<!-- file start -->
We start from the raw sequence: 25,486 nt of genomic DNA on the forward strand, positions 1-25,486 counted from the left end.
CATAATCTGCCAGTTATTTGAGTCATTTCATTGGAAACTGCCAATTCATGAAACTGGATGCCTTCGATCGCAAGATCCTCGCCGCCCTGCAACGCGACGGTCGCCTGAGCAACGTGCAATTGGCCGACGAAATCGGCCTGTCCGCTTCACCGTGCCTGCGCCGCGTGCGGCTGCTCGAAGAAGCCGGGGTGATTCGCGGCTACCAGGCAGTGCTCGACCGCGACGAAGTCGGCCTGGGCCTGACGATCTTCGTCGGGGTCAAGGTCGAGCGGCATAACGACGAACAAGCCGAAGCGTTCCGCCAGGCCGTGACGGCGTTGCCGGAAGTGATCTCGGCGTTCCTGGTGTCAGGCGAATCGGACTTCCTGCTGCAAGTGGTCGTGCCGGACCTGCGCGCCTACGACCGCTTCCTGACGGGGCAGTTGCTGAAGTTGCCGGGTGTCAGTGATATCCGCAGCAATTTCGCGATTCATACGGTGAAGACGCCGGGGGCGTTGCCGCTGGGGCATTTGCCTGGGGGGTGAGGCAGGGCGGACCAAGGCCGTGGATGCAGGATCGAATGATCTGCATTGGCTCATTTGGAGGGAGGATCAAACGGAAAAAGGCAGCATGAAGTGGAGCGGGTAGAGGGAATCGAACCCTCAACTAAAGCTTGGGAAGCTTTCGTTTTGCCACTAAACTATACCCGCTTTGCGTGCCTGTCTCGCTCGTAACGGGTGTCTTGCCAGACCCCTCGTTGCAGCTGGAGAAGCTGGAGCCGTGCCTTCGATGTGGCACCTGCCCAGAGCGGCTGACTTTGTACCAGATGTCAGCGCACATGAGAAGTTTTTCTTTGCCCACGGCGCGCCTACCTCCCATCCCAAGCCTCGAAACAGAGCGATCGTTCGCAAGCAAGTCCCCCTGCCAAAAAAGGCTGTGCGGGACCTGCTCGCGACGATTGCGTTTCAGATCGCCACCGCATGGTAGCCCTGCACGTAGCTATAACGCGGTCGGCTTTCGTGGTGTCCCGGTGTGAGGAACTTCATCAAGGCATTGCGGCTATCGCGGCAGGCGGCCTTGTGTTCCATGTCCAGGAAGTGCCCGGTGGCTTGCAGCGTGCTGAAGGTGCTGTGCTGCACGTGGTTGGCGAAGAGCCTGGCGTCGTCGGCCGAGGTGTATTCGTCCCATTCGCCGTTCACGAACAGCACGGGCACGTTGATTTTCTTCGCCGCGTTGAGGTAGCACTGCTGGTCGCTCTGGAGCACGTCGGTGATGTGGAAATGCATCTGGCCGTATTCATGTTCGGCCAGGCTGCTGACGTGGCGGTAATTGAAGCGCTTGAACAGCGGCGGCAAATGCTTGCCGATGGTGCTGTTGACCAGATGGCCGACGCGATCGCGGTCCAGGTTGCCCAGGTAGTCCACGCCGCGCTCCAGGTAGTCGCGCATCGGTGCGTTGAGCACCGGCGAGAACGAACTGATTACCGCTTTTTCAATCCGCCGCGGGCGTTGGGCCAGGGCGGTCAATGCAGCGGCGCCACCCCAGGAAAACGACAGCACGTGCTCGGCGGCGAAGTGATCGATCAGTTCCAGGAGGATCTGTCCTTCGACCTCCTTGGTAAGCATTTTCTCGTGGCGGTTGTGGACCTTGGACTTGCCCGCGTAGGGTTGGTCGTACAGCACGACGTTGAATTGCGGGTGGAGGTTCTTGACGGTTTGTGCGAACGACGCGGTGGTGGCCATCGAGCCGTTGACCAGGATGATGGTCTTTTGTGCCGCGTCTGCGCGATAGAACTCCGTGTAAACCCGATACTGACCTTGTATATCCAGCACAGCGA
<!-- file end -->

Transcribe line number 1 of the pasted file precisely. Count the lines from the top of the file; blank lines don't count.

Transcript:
We start from the raw sequence: 25,486 nt of genomic DNA on the forward strand, positions 1-25,486 counted from the left end.